Foot attached to Small shells T. crocea - please advise


Premium Member
I purchased my first clam yesterday, a 3.5" T. crocea from Tropicorium. The foot has 3 small shells attached to it. Each is about 1/3 the size of the nail on your little finger. I would like to take those off as they prevent attachment to the spot where I want him to go high up on my rocks. He is hanging on to these small shells pretty tightly. I am aware that you need to be very careful of the foot so I am not trying hard to get them off.

Please advise on how I can get him to let go (other than a boiling water dip :).

Thanks in advance for your advise.

If it was my clam, I'd leave it alone:) If clam likes it's new place,it'll let go of the old stuff and will attach by himself.It always worked for me,FWIW.If you do want to remove something,it'll have to be a clean cut with something sharp and clean.Make sure you cut as close as you can to those pieces of shell.Try just leaning your clam in a way that it's stable and I think it will do the rest by itself;)
Zenya has the right idea here. I would leave him alone as well. But, to clarify things a bit - his foot does not attach to anything - it is an organ that is used to move the clam. Those threads you see attached to the clam are threads secreted from Mr. Clam's byssal gland - and they are attached to this gland as well.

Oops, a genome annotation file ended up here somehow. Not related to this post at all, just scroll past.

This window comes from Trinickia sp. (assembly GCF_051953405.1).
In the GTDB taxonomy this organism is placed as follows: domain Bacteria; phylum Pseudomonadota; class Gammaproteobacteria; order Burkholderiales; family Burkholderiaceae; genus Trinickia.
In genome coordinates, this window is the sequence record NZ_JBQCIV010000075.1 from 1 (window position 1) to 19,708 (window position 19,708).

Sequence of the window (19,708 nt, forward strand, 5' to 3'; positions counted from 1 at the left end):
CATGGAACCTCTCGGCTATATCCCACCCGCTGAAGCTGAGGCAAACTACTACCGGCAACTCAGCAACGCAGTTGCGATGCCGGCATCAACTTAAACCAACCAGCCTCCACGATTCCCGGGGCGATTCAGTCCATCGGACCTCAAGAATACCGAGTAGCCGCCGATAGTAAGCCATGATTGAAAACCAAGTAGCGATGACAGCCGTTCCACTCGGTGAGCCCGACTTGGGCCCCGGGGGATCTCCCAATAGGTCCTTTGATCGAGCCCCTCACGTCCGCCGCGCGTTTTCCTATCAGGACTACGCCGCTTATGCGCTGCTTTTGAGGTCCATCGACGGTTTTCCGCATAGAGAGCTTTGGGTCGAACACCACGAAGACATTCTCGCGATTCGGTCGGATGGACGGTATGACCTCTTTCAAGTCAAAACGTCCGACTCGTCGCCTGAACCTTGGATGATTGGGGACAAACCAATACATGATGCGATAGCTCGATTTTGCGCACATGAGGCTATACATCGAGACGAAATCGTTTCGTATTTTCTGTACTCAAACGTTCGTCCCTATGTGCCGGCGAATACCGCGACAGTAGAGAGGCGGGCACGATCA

If the clam is seriously stressed, like shipping him and putting him in a new tank, Mr. Clam will sometimes spontaneously release the threads from his byssal gland, and you will see a big white chunk of old thread. Mr. clam will also do this if he is not happy with his location and feels it's time to move - ditch the anchors, and walk away!

If you want to do this for him - you can cut the threads as close to the object as possible, with as little pressure as possible. Mr. clam does not like to be tugged on from his byssal opening. And, make sure you don't cut his foot if he tries to stick it out.